Hi all, while many of you are familiar with Bill Beck, the main Rise public facing figure and guy behind our incredible social media presence (check out our Instagram @rise_properties for some incredible video tutorials and nuggets of golden knowledge), my name is Pete Terrezza. I’m the one behind the scenes at Rise and specialize in analysis and risk management. I’m passionate about investing across all asset classes, and for our first blog post I wanted to talk a little bit about investing at a general level.
In the two markets I’m most familiar, the stock market and the real estate market, I find that there are a lot of “investors” out there that are simply far too willing to buy assets without understanding the downside risks or qualities that make a “good investment”. The most common phrase I hear for either of these markets is “the market always goes up”. Perhaps if one looks at an investment timeline of infinity this would be true, but just because something will eventually increase in value, that does NOT make it a good investment. We’ve all heard the old adage “past performance is not indicative of future results”, and I think this rings particularly true right now when massive amounts of money around the globe is being printed and society has been forced into advancing much quicker into the digital age as a result of the Coronavirus pandemic. The simple fact of the matter is, just because markets have gone up for the past 5, 10, 15 years does not mean they will do the same in the future. Is society or the economy today the same as what it was 10-20 years ago? It would be futile to begin to list the differences, but the answer is a resounding no.
Let me quickly caveat everything I’m about to say with this: everyone has different risk parameters, investment timelines, and desired returns, and I am NOT a financial advisor by any means. This is simply my perspective on investing and hope it will be helpful to you all. I’ll stick with real estate for example purposes, but my ideas apply to all asset classes to varying degrees. This article will be primarily focused on longer term investing and will largely ignore “Fix-and-Flip” and shorter term investing strategies. In the future I’ll do a separate post on what makes a successful short term/fix-and-flip investment.
For something to be a “good” investment, it needs to fall into one of two categories: 1) I can purchase the asset at a discount to current market values or 2) I have some sort of insight/edge that tells me that current market values aren’t properly reflective of the future market values. If an investment does NOT fall into one of these two categories, then it is just an average purchase that anyone could have made. Let’s illustrate these concepts with some examples:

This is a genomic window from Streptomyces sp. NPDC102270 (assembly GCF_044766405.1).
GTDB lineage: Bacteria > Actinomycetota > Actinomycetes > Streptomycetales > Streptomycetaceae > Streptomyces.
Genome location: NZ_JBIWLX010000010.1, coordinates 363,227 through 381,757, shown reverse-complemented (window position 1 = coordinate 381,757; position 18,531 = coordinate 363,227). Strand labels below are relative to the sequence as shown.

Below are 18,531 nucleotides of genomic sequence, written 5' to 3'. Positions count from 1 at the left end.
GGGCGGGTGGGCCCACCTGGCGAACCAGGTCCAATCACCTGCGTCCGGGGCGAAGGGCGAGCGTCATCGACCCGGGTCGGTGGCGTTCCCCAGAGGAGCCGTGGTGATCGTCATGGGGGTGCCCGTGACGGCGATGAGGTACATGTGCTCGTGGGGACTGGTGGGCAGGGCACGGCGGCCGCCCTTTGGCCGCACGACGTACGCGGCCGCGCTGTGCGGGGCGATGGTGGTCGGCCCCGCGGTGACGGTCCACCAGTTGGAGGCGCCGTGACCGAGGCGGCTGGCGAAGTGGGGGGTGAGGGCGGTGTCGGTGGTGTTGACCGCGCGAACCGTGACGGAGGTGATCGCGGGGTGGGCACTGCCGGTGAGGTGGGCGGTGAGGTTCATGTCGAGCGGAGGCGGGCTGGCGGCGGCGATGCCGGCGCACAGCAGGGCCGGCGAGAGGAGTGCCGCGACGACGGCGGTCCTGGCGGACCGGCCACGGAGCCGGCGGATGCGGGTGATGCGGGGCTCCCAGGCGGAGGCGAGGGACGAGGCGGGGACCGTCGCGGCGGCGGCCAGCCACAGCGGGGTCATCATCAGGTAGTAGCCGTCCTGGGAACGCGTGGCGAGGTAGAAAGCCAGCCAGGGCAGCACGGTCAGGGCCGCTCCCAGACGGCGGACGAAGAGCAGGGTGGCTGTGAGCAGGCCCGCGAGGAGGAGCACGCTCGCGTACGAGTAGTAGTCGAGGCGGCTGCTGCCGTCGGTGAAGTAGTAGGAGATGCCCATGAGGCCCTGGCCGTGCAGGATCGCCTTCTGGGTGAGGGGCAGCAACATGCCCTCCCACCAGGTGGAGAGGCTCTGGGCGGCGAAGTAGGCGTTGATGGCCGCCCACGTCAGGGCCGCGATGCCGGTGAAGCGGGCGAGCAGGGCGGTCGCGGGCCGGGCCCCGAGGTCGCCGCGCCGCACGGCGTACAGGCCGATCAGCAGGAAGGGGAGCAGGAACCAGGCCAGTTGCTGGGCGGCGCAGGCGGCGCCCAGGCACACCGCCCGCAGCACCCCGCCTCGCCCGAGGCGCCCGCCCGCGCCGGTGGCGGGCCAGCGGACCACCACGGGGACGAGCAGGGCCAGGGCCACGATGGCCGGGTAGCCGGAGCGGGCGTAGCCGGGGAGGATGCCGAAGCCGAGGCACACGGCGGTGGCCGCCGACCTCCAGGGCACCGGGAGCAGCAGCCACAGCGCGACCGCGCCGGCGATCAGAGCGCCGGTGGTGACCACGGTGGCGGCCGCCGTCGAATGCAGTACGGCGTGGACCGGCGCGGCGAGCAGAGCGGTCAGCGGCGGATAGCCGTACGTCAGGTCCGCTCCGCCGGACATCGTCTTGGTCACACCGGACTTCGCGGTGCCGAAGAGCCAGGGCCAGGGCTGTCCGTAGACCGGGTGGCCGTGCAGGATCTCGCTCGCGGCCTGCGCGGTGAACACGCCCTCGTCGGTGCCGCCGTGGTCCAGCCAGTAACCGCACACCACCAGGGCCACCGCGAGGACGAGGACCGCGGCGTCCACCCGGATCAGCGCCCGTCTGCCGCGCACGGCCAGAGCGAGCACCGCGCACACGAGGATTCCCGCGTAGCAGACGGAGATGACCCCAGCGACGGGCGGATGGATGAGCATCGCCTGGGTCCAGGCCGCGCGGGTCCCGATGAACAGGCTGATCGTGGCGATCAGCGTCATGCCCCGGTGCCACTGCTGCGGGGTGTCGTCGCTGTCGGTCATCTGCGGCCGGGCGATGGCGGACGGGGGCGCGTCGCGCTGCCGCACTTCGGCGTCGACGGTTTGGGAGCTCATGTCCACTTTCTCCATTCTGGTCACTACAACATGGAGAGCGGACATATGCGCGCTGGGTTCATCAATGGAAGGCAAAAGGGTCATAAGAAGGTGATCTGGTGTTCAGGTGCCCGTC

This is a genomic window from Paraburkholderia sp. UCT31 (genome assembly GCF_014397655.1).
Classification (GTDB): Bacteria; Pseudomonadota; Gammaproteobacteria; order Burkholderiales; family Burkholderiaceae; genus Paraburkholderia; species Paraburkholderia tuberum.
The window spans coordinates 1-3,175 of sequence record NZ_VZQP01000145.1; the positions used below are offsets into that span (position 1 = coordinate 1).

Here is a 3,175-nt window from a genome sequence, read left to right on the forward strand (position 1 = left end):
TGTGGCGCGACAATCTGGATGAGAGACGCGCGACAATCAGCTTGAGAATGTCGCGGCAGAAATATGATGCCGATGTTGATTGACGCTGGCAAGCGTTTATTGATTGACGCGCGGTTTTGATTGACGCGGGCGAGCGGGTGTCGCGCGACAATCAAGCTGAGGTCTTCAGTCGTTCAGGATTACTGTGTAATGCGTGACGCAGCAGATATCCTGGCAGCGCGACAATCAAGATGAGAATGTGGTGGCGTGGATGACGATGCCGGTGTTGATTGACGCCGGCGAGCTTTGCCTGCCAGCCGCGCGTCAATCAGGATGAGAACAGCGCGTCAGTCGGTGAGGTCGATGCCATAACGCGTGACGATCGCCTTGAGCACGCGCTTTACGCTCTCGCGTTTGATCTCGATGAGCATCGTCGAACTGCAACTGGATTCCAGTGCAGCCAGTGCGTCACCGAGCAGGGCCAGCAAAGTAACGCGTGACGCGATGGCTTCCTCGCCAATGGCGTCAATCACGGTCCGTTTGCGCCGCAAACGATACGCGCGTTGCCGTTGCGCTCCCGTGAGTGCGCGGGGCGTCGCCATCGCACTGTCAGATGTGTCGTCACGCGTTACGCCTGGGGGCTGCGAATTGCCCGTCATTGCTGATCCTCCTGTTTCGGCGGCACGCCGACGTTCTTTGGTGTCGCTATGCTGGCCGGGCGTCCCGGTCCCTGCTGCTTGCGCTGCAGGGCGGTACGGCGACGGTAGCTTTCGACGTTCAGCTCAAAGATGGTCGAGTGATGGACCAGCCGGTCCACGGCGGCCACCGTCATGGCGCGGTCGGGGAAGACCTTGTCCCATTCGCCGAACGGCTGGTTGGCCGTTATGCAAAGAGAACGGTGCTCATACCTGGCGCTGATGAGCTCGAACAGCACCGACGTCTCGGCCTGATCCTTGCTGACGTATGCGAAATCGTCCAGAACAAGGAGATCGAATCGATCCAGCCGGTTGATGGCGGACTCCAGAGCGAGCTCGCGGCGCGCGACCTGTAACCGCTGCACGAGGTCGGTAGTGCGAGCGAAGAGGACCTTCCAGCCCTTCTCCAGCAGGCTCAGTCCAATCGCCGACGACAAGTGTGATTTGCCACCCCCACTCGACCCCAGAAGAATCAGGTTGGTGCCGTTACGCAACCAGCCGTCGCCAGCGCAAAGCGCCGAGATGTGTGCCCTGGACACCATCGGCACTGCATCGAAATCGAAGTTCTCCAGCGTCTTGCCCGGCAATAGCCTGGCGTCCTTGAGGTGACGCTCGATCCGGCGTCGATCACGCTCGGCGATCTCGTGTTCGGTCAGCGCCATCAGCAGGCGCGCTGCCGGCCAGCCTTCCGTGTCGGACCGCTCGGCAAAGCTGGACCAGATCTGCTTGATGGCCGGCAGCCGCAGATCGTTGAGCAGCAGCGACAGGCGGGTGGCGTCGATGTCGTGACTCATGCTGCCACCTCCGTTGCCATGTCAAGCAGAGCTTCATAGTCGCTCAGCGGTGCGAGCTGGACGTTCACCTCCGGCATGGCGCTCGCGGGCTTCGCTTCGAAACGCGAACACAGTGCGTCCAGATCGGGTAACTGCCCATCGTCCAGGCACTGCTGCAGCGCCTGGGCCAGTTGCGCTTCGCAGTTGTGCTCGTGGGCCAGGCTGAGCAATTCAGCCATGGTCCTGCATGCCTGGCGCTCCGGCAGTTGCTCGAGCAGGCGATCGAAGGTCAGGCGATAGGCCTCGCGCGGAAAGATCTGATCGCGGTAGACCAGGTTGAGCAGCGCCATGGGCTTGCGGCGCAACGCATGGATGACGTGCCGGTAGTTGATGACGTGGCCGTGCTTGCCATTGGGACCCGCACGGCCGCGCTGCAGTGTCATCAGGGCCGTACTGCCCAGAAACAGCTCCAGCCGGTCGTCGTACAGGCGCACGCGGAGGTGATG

Examples of Category 1
- An average house in town X sells for 100k, but because I know someone personally who is selling, I can purchase the house for 80k.
- An average house in town X sells for 100k, but because I contacted the Owner at a time in their life when they needed to sell quickly, they were willing to sell for 85k.
- An average house in town X sells for 100k, but because the previous Owner foreclosed the Bank that owns the property is trying to get the house off their balance sheet and will sell for 90k.
Examples of Category 2
- An average house in town X sells for 100k, but because I know that a train line to a major city is going to be constructed in the next few years (and most do NOT know this), houses should actually be worth 130k.
- An average house in town X sells for 100k, but because I know that a University is going to be constructed in the next few years (and most do NOT know this), there is going to be a big influx of housing demand and houses should actually be worth 125k.
- An average house in town X sells for 100k, but because I know that some major businesses (think Amazon, Apple, or any of the “sexy” businesses of today’s age) are going to put an office in the town, many affluent people will be moving there and the house should really be worth 115k.
All too often, Bill and I speak to investors that simply buy any asset as long as the return is good enough for their parameters. There is nothing inherently wrong with this approach, but for the majority of people out there (Rise included) capital is limited, and if I buy everything that simply meets my return criteria, I’ll quickly run out of capital. Furthermore, it is the “Buyers” (or worse the people that overpay) that are hurt when the market slumps for extended periods of time while the investors do fine because they were able to unlock value through one of the above categories.
I hope the above was helpful, and I encourage you to try and categorize your next potential investment into one of the two above categories. To relate to all the videogame playing youth out there – the best investors use sniper rifles not tommy guns.